Judge puts virtual charter schools on hold
by Staff Writer
Some North Carolina students might get to trade waking up early to catch the school bus for taking public school classes in their pajamas without leaving the house.
But they’ll have to wait at least one year, thanks to an order by Wake County Superior Court Judge Abraham Penn Jones. The judge ruled June 29 that North Carolina Learns, Inc. could not begin enrolling students in its virtual charter school program in August.
The controversy began brewing in May 2011 when the N.C. Board of Education declined to review a charter application submitted by N.C. Learns. The board told the nonprofit that its members previously agreed to refrain from reviewing virtual charter school applications for one year.
“The state school board announced that its E-learning Commission would spend a year looking into virtual charters,” Joel Medley, state charter school director, said. “They would look into issues like funding, education quality and feasibility.”
That’s when N.C. Learns, instead of backing down, took its charter to the Cabarrus County Board of Education, which approved the application. N.C. Learns agreed to give Cabarrus County 4 percent of its public funds, an enticing prospect for the low-funded school district located outside of Charlotte.
The nonprofit would use education software from K12, a Virginia-based company. Virtual charters from more than 30 states use the company’s software to run their schools.
Enrollment, however, wouldn’t be limited to Cabarrus County. N.C. Learns projected that more than 2,750 kindergarten to high school students from North Carolina might sign on in August.
The N.C. Virtual Learning Academy would receive the same amount of state money for each enrolled student as brick-and-mortar charter schools if approved. Government dollars follow each student in the public school system whether he or she enrolls in a traditional public school, magnet program or charter school. Data from the N.C. Department of Public Instruction shows the state spent an average of $5,162 per student during the 2011-12 school year.
N.C. Learns approached the state board to sign off for final approval, but the state board refused to acknowledge the charter as legitimate.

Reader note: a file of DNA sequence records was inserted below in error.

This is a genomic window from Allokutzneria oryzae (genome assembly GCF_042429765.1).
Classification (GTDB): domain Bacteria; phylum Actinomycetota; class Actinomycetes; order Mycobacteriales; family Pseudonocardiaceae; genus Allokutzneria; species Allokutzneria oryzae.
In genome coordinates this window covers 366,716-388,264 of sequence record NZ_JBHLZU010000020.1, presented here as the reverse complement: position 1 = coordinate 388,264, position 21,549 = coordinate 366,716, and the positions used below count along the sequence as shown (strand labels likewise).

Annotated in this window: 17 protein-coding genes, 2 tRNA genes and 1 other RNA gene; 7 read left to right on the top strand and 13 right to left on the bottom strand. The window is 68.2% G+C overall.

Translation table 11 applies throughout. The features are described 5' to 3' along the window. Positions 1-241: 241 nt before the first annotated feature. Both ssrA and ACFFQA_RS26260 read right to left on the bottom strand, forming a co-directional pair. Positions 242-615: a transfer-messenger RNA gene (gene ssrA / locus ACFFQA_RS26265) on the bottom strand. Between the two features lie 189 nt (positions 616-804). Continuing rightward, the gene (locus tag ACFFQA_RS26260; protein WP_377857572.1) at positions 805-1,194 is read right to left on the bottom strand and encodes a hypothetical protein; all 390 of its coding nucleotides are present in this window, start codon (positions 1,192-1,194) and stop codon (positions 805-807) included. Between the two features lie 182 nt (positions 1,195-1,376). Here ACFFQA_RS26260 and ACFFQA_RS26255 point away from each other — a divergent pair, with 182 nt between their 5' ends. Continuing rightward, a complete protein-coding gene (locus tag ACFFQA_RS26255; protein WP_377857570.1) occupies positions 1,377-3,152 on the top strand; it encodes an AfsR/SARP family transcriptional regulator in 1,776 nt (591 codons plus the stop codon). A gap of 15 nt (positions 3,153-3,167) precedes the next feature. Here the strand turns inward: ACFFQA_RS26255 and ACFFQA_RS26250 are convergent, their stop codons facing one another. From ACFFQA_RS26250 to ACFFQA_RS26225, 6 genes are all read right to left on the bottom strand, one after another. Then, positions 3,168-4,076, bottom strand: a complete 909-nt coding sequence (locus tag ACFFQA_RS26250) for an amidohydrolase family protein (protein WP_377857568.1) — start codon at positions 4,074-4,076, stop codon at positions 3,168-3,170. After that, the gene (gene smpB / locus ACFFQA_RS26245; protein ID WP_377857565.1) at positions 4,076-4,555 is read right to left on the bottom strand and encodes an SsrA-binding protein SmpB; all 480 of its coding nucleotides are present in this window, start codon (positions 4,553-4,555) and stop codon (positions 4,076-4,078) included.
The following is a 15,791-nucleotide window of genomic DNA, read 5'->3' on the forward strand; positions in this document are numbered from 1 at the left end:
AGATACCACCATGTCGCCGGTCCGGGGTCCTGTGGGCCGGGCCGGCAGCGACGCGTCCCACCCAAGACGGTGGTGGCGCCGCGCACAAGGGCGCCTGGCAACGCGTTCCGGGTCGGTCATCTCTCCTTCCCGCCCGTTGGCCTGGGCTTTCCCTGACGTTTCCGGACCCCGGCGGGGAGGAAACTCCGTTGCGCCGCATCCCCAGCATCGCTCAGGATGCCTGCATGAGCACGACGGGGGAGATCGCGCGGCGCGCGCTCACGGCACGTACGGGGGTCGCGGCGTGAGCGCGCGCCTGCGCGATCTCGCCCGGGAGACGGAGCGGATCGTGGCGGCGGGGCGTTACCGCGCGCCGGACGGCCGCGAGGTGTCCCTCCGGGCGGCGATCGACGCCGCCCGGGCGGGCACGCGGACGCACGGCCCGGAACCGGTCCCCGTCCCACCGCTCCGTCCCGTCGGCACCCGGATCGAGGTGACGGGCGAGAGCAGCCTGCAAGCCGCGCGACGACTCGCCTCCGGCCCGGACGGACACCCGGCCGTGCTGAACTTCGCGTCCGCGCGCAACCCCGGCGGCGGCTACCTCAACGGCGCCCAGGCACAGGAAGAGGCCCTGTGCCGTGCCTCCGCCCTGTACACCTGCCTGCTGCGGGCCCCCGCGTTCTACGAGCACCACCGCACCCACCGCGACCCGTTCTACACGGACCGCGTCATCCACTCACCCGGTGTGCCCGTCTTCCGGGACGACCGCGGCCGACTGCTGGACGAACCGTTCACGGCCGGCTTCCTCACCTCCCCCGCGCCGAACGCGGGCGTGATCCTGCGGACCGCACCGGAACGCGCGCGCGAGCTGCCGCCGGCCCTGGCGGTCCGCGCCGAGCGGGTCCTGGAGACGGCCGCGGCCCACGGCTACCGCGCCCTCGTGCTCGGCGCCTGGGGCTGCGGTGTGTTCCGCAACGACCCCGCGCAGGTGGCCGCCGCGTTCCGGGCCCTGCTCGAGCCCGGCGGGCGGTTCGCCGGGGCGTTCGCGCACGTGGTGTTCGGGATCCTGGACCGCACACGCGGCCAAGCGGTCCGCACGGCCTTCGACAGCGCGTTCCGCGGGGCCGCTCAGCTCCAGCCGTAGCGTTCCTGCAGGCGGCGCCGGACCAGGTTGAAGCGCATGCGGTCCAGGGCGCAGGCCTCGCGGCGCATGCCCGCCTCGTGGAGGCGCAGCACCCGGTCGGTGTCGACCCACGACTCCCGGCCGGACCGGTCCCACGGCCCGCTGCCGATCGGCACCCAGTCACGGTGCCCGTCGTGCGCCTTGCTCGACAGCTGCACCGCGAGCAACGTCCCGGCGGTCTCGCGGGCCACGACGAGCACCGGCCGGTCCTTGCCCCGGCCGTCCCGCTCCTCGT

“They said ‘no means no,’” Medley said.
An administrative judge, however, sided with N.C. Learns, ruling that the school could operate because the state board had failed to review the school’s application by its March 15 deadline.
Last month’s Superior Court decision overturned that ruling in an appeal by the state board. Eighty-nine of the state’s 115 public school boards, as well as the N.C. School Board Association, joined in filing the appeal.
The decision, Medley said, doesn’t preclude the N.C. Learning Academy from opening. It simply means that N.C. Learns will have to wait until the state board’s
E-learning Commission finishes its research, most likely in a couple years.
Chris Winthrow, chairman of N.C. Learns, released a statement following Jones’ decision.
“We are particularly disappointed and frustrated that the State Board of Education ignored our charter school application and never gave us a fair hearing,” his statement said.
School boards from Lincoln County, Iredell-Statesville and Mooresville Graded Schools voted to join the state board of education after the case reached the appeals level. School officials expressed concerns that students would leave traditional pubic schools to attend virtual charters, taking government per-pupil dollars with them.
Home school students, they said, could also enroll in the virtual charter, draining more money from state coffers. Officials also argued that the state shouldn’t adhere to the per-pupil formula used to fund traditional public and charter school because cyber schools don’t incur the same type of expenses.
Iredell-Statesville Schools Superintendent Brady Johnson said that data from other states show that virtual education might be ineffective.
“There is some significant data that has become available that shows the work of this private company (K12) in other states has been less than stellar and that academic achievement has been compromised,” Johnson told his board before it voted to join the suit.
The National Education Policy Center at the University of Colorado Boulder released a 2011 report raised questions about the authenticity of virtual teachers’ certification, cheating and school accreditation.
“But the most salient virtual-education equity issue now facing policy makers is not the denials of higher-quality opportunities – it is the imposition of lower quality ones,” the study stated. “Particularly in a time of shrinking budgets and a focus on so-called turnarounds of urban schools, the temptation will be great for states and districts to substitute lower-cost, full-time virtual schools.”
But Jeff Kwitowski, senior vice-president of public affairs for K12, said parents should have options for how to educate their children.
Research from the University of Arkansas found that students enrolled in the cyber-school outperformed their counterparts in math and reading. No statistically significant negative effects were found.
He added that although virtual charter schools don’t have to fund the non-instructional expenses brick-and-mortar schools have to pay, they incur higher technology and curriculum costs.
Virtual charter schools also don’t meet requirements for special federal money that traditional charter schools qualify for, resulting in lower overall funding.
“It’s not for every student, but there are definitely students that it does work for,” he said.